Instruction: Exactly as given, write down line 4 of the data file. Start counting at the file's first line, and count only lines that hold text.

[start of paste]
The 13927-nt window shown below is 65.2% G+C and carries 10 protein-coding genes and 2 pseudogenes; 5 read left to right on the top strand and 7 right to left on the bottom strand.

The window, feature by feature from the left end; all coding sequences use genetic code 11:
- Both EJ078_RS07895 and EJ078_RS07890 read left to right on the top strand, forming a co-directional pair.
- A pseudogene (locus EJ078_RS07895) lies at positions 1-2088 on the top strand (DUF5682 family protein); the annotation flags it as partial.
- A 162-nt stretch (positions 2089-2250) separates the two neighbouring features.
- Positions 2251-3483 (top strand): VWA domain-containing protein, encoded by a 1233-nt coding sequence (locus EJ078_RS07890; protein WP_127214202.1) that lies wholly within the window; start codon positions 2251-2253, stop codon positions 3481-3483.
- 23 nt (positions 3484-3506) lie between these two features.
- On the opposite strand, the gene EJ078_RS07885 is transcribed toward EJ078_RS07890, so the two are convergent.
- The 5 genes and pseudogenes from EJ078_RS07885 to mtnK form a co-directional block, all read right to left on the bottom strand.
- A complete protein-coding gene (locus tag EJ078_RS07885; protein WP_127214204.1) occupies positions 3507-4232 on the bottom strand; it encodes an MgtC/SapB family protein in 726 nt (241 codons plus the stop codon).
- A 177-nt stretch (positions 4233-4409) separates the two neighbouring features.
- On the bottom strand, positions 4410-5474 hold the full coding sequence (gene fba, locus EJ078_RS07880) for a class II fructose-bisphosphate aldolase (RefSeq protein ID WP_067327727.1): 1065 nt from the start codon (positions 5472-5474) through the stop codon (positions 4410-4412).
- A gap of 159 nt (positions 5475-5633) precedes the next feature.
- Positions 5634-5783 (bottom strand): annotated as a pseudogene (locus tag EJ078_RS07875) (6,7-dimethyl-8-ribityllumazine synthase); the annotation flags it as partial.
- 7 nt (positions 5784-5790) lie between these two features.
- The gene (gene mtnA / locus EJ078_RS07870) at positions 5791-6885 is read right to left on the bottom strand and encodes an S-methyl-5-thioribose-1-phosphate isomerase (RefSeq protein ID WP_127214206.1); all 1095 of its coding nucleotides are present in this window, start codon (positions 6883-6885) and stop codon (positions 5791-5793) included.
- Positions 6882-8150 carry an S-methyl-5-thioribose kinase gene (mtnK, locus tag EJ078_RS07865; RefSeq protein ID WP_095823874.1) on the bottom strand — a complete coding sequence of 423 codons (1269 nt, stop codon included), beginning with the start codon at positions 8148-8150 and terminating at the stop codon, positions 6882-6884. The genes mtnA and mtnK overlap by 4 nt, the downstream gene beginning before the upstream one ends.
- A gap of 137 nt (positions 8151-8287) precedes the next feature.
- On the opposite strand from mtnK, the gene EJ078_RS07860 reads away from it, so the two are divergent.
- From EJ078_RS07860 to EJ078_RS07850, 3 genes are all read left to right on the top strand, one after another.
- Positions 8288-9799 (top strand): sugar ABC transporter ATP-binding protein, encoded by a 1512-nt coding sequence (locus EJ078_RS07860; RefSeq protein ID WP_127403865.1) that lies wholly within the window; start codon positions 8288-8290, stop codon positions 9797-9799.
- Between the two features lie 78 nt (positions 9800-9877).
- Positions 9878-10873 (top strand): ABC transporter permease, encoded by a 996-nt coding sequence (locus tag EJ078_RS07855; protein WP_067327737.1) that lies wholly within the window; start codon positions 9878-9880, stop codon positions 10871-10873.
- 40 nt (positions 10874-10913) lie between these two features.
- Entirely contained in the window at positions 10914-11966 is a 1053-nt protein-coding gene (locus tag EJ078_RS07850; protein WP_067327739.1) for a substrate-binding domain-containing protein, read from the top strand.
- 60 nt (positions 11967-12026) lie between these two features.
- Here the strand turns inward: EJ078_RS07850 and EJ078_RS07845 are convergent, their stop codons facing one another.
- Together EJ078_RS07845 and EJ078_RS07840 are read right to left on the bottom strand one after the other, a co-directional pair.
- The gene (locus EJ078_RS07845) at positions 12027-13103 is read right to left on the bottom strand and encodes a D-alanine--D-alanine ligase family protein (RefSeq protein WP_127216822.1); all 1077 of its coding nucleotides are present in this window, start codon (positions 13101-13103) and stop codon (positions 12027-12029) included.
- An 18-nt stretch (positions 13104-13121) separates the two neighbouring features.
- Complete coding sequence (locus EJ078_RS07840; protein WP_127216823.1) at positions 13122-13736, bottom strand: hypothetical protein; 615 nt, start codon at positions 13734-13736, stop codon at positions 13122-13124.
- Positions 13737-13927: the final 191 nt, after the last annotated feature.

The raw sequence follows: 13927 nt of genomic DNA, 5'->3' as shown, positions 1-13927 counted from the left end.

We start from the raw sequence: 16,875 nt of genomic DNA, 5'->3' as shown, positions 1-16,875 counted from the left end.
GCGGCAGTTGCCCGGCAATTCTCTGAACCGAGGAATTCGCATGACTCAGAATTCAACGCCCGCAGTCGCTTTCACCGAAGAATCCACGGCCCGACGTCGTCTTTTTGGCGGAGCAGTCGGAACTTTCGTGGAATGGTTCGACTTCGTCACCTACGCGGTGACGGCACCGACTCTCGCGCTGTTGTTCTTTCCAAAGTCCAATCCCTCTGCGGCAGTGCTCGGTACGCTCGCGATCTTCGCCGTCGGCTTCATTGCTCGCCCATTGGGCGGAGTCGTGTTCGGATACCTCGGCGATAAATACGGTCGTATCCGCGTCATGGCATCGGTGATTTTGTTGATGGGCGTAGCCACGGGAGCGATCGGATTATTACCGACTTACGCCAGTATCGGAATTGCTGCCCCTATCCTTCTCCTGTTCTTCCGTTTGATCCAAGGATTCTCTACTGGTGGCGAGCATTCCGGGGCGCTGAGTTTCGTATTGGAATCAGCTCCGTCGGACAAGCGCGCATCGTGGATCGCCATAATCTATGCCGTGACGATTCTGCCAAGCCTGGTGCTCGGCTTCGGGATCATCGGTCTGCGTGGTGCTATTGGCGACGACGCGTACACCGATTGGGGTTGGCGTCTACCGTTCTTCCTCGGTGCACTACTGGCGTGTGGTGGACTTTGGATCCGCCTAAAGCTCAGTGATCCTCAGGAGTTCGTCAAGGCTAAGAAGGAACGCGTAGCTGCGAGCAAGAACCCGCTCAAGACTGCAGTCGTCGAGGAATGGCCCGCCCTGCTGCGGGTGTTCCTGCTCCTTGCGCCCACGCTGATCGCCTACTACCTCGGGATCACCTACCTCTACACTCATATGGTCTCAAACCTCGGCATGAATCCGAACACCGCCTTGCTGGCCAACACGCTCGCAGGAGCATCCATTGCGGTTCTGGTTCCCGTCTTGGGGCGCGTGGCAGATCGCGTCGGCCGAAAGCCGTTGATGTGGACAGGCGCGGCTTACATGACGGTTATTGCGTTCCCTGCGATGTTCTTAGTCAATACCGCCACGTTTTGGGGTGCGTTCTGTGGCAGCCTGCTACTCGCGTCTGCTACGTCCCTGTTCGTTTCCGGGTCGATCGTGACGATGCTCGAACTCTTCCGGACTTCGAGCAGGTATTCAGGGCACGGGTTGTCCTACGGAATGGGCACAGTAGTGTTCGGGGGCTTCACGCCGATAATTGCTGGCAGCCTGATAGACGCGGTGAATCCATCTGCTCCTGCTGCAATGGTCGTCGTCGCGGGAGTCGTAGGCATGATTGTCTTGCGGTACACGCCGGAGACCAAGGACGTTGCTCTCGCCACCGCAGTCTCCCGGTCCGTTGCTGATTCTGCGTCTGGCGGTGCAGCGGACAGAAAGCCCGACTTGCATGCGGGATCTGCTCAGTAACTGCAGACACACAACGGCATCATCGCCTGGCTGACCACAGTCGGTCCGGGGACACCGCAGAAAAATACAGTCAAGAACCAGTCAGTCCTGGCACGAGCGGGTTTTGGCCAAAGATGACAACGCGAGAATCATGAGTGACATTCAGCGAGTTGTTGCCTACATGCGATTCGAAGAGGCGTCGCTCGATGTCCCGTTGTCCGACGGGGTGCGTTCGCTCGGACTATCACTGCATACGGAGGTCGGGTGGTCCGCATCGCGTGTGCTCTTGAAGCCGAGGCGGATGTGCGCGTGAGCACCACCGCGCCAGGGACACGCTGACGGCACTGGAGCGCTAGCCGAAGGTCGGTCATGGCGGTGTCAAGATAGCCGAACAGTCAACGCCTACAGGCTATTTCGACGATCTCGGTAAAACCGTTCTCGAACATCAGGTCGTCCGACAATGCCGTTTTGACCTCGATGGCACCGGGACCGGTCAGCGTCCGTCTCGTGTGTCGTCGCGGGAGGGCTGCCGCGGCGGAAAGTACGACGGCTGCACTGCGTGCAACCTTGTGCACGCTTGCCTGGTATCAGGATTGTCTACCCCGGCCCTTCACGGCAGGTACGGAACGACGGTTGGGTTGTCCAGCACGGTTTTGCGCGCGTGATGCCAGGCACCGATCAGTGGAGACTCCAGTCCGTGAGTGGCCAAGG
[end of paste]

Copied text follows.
- A pseudogene (locus EJ078_RS07895) lies at positions 1-2088 on the top strand (DUF5682 family protein); the annotation flags it as partial.